Last updated September 2017
On 3 January 2018 the updated markets in financial instruments directive (MiFID II) will come into force, adjusting existing EU legislation originally aimed at improving liquidity across the European Economic Area (EEA). The rules carried components around capital controls and were revised in the wake of the financial crisis.
Other legislation designed to improve transparency provision has been enacted in combination with MiFID rules.
One of the key aims of MiFID II was to bring more of the traded commodity markets space within its scope. Any commodity or energy trader that fell under MiFID II would need to operate more like banks or investment firms. Falling under MiFID would mean an energy trader would need increased capital reserves, costs towards clearing, and a big emphasis on risk management, to name just three areas of impact.
While MiFID II was widened to capture more of the commodity space, companies could still get an exemption from the directive, if they could prove their trading activity supported the core business, rather than being the core business. This was known as the ancillary services exemption.
One of the other main points for energy traders in MiFID was that it would introduce position limits on commodity derivatives and position reporting.
MiFiD II will also create a new type of trading venue, known as an organised trading facility (OTF). This is where a lot of physical power and gas forwards are likely to be traded.
The original MiFID rules came into force in 2007, replacing existing legislation called the investment services directive (ISD). They aimed to create a single market for financial instruments across the EEA, consisting of the, at that time, 27 EU member states plus Iceland, Norway and Lichtenstein.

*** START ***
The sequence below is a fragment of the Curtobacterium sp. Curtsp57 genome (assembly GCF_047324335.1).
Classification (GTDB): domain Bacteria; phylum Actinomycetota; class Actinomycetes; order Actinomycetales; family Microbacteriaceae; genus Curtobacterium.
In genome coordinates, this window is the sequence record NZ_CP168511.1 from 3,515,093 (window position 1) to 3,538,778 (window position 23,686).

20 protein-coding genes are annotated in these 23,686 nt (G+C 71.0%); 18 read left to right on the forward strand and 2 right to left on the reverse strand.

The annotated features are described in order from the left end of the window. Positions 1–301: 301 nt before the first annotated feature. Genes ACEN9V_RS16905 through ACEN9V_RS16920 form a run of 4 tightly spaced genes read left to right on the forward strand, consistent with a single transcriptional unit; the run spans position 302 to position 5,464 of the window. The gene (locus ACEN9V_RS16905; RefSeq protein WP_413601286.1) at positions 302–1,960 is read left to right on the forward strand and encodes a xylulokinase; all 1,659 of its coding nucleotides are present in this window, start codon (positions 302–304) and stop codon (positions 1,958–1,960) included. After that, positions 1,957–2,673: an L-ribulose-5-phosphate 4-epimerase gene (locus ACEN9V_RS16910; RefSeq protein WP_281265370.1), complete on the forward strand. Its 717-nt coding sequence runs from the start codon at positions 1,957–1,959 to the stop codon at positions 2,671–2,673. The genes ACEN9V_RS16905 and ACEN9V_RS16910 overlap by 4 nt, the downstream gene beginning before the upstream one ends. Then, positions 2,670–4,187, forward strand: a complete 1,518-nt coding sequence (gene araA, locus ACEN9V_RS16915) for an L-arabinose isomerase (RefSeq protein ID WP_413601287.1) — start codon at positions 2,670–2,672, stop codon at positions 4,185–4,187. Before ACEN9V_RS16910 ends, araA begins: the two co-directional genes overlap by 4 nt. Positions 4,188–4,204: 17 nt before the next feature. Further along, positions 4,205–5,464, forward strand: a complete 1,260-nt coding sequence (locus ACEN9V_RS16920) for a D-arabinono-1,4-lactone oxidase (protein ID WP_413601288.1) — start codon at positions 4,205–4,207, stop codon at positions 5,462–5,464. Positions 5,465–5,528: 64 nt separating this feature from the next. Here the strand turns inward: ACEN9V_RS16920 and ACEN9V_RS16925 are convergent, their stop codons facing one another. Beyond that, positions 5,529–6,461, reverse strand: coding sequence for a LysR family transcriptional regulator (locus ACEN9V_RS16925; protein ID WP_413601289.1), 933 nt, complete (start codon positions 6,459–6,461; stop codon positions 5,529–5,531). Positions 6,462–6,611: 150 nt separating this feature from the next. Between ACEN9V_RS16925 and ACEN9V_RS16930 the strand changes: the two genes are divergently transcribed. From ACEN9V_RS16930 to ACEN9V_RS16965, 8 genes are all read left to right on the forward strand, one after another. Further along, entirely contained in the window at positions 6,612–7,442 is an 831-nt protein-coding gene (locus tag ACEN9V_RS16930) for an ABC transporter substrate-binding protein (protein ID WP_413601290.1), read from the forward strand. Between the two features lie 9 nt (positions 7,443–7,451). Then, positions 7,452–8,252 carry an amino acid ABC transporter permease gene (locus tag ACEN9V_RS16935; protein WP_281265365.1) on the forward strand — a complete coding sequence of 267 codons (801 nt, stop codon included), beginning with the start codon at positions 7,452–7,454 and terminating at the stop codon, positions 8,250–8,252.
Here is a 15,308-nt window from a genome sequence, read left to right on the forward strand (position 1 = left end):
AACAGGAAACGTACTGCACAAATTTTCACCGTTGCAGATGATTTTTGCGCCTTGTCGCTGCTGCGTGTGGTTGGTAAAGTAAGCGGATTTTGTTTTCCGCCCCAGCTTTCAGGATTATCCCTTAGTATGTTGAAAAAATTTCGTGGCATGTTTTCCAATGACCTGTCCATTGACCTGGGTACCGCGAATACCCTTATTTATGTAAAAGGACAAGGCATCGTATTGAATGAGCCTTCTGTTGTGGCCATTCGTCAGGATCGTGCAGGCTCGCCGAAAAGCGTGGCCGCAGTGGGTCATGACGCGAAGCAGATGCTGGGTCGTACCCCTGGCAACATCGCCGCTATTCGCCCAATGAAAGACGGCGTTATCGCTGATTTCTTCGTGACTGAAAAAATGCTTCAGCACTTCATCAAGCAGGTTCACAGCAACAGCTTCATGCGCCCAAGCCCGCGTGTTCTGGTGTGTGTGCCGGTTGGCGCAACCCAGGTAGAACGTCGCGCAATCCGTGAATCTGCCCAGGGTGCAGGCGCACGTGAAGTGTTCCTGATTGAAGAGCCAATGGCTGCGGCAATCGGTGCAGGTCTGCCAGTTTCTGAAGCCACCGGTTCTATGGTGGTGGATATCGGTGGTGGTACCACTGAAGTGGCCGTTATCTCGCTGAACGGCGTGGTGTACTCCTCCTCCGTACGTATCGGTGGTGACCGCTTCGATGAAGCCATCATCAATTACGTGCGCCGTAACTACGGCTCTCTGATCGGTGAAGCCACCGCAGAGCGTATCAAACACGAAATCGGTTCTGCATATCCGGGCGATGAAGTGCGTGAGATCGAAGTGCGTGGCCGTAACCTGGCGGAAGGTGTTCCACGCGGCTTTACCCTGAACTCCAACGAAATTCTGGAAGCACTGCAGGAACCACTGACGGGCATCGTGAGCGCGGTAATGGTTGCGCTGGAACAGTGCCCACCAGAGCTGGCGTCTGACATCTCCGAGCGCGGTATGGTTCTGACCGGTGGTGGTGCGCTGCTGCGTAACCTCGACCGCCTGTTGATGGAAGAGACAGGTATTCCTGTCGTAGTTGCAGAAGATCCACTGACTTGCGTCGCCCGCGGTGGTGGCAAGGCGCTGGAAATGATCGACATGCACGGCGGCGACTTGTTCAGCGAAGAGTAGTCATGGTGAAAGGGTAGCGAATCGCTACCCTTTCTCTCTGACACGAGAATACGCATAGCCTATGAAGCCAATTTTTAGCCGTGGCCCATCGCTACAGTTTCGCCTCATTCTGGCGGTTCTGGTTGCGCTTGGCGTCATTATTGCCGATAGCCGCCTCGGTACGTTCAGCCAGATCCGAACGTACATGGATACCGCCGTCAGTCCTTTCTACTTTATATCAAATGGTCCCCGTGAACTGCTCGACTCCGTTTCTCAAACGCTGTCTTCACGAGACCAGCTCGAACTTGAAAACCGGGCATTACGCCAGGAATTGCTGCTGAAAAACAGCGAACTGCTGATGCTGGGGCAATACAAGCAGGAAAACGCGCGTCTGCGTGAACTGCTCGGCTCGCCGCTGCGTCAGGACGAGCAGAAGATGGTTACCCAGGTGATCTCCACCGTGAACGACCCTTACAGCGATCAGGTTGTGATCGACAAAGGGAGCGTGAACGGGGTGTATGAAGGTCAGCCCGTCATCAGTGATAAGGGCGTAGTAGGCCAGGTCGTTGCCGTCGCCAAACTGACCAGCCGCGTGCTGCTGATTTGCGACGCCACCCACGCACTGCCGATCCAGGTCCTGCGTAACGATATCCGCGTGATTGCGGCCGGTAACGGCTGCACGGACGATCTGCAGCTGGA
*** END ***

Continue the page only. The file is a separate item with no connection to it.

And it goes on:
The ISD enabled companies to provide investment services throughout the European Economic Area on the basis of home member state authorisation, known as the financial passport. Original MiFID rules expanded the scope of the passport to cover commodity derivatives, aimed at bringing new participants to illiquid or underserved markets.
Most companies falling within the scope of MiFID also had to comply with the capital requirements directive, setting conditions for the regulatory capital a firm must hold.
The rules initially had little impact on energy companies, which were not affected in the same way as banks. The financial crisis of 2008 forced a rethink, with Brussels focussing on financial regulation, particularly with regard to transparency, and how to avoid a repetition of the issues that led to a global recession.
That said, MiFID exemptions for commodities were extended until 2014 in late 2008.
Despite this consideration, many felt a lack of transparency on fundamental drivers of wholesale energy markets was hampering liquidity. As companies were exempt from MiFID provisions to improve information provision, laws were proposed in 2010 called the regulation of wholesale energy market integrity and transparency (REMIT).
In 2014 the European market infrastructure regulation (EMIR) was enacted, obligating companies to report transactions on financial derivatives, although the majority of over-the-counter (OTC) physically-settled power and gas trades were excluded.
Physical power and gas trades
While MiFID II’s scope was extended to commodities, power and gas did gain a special status. This was because power and gas trade already fell under the REMIT regime. As a result, power and gas forwards that must be physically settled would not be considered derivatives, which was significant for energy traders when calculating if they needed to gain a MiFID licence (explained later).
This became known as the ‘REMIT carve out’. However, what was considered a physical power and gas forward that must be physically settled became a big point of contention. In the end, the European Commission said traders must have proportionate arrangements in place, to be able to make or take delivery of the underlying commodity, for it to be considered a physical power or gas forward. This has effectively meant most OTC contracts such as those assessed by ICIS are not considered derivatives, and so do not count towards MiFID thresholds.